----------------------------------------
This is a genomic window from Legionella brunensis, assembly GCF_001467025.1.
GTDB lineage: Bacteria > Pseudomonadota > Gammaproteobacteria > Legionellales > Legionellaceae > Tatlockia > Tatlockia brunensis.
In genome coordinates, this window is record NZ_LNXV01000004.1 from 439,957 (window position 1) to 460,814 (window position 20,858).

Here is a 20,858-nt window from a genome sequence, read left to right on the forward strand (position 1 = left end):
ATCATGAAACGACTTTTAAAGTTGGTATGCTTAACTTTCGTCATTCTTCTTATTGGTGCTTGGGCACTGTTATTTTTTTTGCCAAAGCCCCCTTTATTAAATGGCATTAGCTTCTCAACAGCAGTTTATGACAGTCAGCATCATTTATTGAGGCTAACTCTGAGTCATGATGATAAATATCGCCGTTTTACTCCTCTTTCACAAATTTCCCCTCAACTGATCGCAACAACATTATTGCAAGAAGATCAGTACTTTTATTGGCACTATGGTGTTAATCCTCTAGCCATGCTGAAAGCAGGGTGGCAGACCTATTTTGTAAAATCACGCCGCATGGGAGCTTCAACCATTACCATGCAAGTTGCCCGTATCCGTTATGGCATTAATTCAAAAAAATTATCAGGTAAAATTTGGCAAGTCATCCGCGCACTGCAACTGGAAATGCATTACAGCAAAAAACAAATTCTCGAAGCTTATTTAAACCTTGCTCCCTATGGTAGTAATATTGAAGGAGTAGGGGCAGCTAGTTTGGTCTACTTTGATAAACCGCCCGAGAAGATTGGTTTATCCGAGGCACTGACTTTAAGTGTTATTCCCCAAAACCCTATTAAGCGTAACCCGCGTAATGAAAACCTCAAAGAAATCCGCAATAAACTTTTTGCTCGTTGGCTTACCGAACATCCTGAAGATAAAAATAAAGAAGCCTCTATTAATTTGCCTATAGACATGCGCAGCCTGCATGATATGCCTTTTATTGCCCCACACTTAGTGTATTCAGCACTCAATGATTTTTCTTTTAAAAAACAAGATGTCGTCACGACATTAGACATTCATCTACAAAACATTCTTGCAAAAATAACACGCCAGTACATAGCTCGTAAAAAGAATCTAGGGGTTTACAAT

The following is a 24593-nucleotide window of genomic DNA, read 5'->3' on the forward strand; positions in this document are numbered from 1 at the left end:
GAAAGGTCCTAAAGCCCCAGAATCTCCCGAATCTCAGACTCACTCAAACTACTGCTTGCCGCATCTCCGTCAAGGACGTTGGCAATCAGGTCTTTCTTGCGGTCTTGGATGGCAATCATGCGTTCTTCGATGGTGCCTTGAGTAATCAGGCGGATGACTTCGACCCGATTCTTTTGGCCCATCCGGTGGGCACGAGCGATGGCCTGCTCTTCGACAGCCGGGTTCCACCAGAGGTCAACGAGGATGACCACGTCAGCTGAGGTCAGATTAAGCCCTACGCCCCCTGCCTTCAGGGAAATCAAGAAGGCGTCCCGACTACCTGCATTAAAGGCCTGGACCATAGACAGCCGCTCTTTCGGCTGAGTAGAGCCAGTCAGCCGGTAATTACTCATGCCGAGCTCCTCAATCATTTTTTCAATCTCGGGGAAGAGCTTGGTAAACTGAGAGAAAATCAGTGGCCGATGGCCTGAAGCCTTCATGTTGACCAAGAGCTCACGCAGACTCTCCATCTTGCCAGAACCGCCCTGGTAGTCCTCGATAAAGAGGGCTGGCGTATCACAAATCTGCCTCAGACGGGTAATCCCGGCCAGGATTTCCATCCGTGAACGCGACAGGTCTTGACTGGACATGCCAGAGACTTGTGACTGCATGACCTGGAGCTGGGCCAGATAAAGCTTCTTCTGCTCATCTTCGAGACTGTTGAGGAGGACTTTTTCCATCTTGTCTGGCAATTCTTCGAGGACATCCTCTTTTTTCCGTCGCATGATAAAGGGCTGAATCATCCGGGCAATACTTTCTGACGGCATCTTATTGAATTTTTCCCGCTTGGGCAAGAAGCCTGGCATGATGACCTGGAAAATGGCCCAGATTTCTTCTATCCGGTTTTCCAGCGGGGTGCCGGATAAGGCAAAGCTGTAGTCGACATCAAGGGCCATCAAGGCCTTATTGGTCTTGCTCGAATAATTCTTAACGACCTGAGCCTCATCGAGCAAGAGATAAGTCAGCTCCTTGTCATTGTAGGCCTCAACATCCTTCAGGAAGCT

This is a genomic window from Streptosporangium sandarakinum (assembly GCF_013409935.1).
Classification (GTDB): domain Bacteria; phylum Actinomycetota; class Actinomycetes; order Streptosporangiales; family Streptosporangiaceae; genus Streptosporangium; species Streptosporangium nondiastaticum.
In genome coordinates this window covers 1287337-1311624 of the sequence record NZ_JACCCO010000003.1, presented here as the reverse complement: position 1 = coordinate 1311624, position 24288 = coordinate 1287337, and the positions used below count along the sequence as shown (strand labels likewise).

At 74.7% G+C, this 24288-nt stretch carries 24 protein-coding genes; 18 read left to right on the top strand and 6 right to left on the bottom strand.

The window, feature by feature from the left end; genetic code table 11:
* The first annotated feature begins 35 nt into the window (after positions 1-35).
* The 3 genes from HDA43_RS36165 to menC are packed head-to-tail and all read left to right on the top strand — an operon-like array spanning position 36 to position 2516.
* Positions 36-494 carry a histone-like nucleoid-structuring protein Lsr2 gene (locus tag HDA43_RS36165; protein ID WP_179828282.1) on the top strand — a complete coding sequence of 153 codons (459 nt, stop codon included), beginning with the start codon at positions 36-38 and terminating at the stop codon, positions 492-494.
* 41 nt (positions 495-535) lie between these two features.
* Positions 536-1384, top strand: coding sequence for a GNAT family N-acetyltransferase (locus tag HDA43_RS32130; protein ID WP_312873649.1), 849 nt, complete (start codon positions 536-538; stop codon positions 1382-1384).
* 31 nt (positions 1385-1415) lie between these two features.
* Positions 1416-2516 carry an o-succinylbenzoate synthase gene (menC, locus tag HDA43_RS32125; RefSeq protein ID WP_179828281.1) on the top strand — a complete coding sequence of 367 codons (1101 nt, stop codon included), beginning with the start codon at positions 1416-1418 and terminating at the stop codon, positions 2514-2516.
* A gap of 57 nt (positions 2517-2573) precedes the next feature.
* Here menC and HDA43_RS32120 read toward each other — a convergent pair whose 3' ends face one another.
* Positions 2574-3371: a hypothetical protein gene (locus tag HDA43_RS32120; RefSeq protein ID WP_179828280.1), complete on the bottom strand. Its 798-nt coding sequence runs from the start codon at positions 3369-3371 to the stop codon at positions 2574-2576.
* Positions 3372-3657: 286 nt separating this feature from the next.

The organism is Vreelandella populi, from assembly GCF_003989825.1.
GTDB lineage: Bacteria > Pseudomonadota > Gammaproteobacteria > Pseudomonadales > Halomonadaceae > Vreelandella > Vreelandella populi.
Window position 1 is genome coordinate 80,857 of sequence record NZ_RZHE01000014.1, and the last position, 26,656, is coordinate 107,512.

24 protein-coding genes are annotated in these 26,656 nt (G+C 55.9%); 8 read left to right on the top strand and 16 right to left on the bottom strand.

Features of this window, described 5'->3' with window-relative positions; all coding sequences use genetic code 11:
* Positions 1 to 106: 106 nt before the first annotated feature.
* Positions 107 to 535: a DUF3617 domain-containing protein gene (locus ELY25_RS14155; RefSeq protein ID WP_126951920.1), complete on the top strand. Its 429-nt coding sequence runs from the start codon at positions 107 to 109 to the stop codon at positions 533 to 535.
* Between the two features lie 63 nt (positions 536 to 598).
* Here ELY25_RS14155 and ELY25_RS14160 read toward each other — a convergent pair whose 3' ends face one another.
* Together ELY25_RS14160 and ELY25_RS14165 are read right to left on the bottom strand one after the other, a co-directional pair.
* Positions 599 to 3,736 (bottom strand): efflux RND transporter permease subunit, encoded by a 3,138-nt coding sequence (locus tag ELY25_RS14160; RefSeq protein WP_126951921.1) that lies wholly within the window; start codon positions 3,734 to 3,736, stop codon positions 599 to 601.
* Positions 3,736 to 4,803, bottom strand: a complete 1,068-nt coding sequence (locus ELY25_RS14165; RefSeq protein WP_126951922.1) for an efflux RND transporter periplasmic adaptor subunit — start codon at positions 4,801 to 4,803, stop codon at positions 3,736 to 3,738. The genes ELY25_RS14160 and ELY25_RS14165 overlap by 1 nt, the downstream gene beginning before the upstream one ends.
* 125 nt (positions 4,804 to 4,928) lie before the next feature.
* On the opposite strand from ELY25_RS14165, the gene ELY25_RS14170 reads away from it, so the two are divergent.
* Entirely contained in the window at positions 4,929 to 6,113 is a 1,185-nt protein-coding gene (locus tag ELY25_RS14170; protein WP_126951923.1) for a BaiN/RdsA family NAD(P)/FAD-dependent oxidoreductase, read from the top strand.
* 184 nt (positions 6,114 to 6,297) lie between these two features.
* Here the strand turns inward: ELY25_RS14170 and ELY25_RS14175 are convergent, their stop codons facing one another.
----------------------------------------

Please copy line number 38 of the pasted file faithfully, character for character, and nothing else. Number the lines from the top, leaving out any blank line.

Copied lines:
* Entirely contained in the window at positions 4,929 to 6,113 is a 1,185-nt protein-coding gene (locus tag ELY25_RS14170; protein WP_126951923.1) for a BaiN/RdsA family NAD(P)/FAD-dependent oxidoreductase, read from the top strand.